Social media is a communication medium used by hundreds of millions of people. Starting with teenagers and going up to the elderly, it seems everyone has some sort of connection to social media.
One profession that thrives on social media is professional sports. Athletes, and even members of the front office, use the platform to keep in touch with fans, announce milestones such as free agent signings, trades, and monumental moments, and even to encourage fans to come to games.
Athletes have a choice as to how they use social media. Sometimes, athletes can misuse social media and cast themselves in a negative light. This can include responding to fans who are taunting them, sharing an opinion on a national or global event that may offend a certain race or creed (everyone had different views on issues like the Trayvon Martin incident), or talking trash about an opponent who may have run into trouble with the law.
Athletes really have an uphill battle when it comes to social media. If they post a photo of themselves enjoying their riches, they can rightfully be called "arrogant" or "braggarts." However, if they post an opinion about something that's happening in today's world, there will always exist a conflicting view.
The bottom line is that it's almost impossible for them to be on social media and continue to be held in a perfect light, even by their most robust supporters.
For those that choose to use social media, there are many rules against using the platforms during sporting events. Most recently, we had the Pablo Sandoval situation, which I reacted to in this blog post. In short, Sandoval "liked" a photo of a female while his team was playing a game. He was suspended for the incident.
So this begs the question - should social media be banned during professional sporting events?
Sure, most of the people in today's world who work in office jobs use social media several times per day, but let me remind you that these same people aren't being paid millions of dollars per year. The athletes using social media have plenty of time to connect with fans, "like" photos of other people, or send messages to friends and family, but that time is NOT during the game.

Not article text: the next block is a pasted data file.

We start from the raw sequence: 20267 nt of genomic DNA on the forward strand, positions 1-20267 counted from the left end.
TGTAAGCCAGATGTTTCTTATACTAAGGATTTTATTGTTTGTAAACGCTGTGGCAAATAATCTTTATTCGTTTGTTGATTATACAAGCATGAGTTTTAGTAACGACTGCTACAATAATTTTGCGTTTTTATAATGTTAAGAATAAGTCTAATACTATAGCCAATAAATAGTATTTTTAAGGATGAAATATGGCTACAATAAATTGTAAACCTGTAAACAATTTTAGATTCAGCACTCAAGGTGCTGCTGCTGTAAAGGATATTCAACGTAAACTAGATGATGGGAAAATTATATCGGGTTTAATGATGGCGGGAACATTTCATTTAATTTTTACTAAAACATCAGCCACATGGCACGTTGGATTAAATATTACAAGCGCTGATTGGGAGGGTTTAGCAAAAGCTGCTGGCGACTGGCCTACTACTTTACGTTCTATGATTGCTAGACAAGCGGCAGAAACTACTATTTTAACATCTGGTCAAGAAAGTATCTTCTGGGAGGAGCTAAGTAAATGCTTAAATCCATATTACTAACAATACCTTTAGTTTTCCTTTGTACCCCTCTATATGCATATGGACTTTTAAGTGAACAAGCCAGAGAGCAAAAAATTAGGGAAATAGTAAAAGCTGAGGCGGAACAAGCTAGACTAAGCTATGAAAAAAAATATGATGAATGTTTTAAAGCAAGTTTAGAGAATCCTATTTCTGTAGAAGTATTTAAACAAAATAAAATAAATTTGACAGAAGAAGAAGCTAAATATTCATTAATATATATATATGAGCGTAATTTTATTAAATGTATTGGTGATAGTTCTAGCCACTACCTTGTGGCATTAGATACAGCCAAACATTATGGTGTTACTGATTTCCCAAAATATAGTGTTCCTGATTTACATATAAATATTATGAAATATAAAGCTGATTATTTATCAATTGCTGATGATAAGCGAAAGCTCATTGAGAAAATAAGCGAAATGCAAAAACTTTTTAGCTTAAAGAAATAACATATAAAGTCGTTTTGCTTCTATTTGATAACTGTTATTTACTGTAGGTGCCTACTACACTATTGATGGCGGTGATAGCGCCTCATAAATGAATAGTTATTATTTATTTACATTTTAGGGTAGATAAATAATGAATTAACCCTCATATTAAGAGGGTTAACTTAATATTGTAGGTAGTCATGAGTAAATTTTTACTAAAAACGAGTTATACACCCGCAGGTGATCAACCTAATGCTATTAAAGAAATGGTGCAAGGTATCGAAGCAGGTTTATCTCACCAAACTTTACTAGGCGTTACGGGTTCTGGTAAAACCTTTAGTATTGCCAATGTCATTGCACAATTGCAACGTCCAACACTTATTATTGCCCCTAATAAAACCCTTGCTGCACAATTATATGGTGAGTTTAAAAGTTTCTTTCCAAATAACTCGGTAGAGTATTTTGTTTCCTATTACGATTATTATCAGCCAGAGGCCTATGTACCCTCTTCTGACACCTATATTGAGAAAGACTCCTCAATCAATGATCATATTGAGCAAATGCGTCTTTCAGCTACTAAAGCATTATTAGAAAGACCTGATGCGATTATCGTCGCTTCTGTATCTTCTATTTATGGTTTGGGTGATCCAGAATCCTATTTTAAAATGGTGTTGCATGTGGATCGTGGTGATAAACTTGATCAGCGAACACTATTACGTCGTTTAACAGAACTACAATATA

Athletes need to remember that it's regular people without huge disposable incomes that support their lifestyles. They come to the stadium and spend hundreds, if not thousands of dollars, to watch them at their best. When a player disrespects the game by going on social media for any reason, their head is not in the game. This isn't what the fans paid for!
Most sporting events are right around three hours. As an ex athlete myself, I know there is prep time before the game, and I know most pro's spend time with media and team functions for a small amount of time after the game.
So let's just say on a very conservative number that they aren't in a game time mode for 18 hours per day. That's plenty of time to tweet, like, share, and post stuff on social media outlets.
Pablo Sandoval is making $17,600,000 this year NOT to tweet during games. He's paid to produce runs and occasionally play defense. For $17,600,000, I'd personally shut down my social media for the entire season, or perhaps the entirety of my professional career.
Call me crazy, but that's just me.